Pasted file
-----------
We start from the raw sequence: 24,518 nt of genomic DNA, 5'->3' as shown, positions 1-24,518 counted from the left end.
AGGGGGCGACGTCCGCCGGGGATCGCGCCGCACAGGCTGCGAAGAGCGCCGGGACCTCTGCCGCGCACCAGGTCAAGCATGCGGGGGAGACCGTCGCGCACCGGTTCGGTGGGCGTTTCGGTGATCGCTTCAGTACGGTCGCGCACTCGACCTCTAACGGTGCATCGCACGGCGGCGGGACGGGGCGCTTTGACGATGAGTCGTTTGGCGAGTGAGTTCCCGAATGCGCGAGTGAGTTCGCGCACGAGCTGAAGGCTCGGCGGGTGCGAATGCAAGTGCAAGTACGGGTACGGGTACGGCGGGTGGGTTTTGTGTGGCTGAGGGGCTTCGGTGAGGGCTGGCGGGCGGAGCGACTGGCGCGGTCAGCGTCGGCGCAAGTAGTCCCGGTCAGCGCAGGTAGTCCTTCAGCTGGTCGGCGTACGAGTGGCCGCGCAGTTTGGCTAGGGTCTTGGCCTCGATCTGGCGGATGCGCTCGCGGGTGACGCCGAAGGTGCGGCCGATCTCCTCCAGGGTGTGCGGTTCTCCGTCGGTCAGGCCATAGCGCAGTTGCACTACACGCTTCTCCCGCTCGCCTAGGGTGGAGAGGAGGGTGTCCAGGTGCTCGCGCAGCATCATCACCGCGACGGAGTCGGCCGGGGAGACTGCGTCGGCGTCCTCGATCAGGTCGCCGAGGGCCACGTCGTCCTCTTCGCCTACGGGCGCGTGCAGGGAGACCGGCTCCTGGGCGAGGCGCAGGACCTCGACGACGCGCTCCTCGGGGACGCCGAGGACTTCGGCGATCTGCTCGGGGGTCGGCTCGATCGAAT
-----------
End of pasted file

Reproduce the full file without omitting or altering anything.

We start from the raw sequence: 24,518 nt of genomic DNA, 5'->3' as shown, positions 1-24,518 counted from the left end.
AGGGGGCGACGTCCGCCGGGGATCGCGCCGCACAGGCTGCGAAGAGCGCCGGGACCTCTGCCGCGCACCAGGTCAAGCATGCGGGGGAGACCGTCGCGCACCGGTTCGGTGGGCGTTTCGGTGATCGCTTCAGTACGGTCGCGCACTCGACCTCTAACGGTGCATCGCACGGCGGCGGGACGGGGCGCTTTGACGATGAGTCGTTTGGCGAGTGAGTTCCCGAATGCGCGAGTGAGTTCGCGCACGAGCTGAAGGCTCGGCGGGTGCGAATGCAAGTGCAAGTACGGGTACGGGTACGGCGGGTGGGTTTTGTGTGGCTGAGGGGCTTCGGTGAGGGCTGGCGGGCGGAGCGACTGGCGCGGTCAGCGTCGGCGCAAGTAGTCCCGGTCAGCGCAGGTAGTCCTTCAGCTGGTCGGCGTACGAGTGGCCGCGCAGTTTGGCTAGGGTCTTGGCCTCGATCTGGCGGATGCGCTCGCGGGTGACGCCGAAGGTGCGGCCGATCTCCTCCAGGGTGTGCGGTTCTCCGTCGGTCAGGCCATAGCGCAGTTGCACTACACGCTTCTCCCGCTCGCCTAGGGTGGAGAGGAGGGTGTCCAGGTGCTCGCGCAGCATCATCACCGCGACGGAGTCGGCCGGGGAGACTGCGTCGGCGTCCTCGATCAGGTCGCCGAGGGCCACGTCGTCCTCTTCGCCTACGGGCGCGTGCAGGGAGACCGGCTCCTGGGCGAGGCGCAGGACCTCGACGACGCGCTCCTCGGGGACGCCGAGGACTTCGGCGATCTGCTCGGGGGTCGGCTCGATCGAAT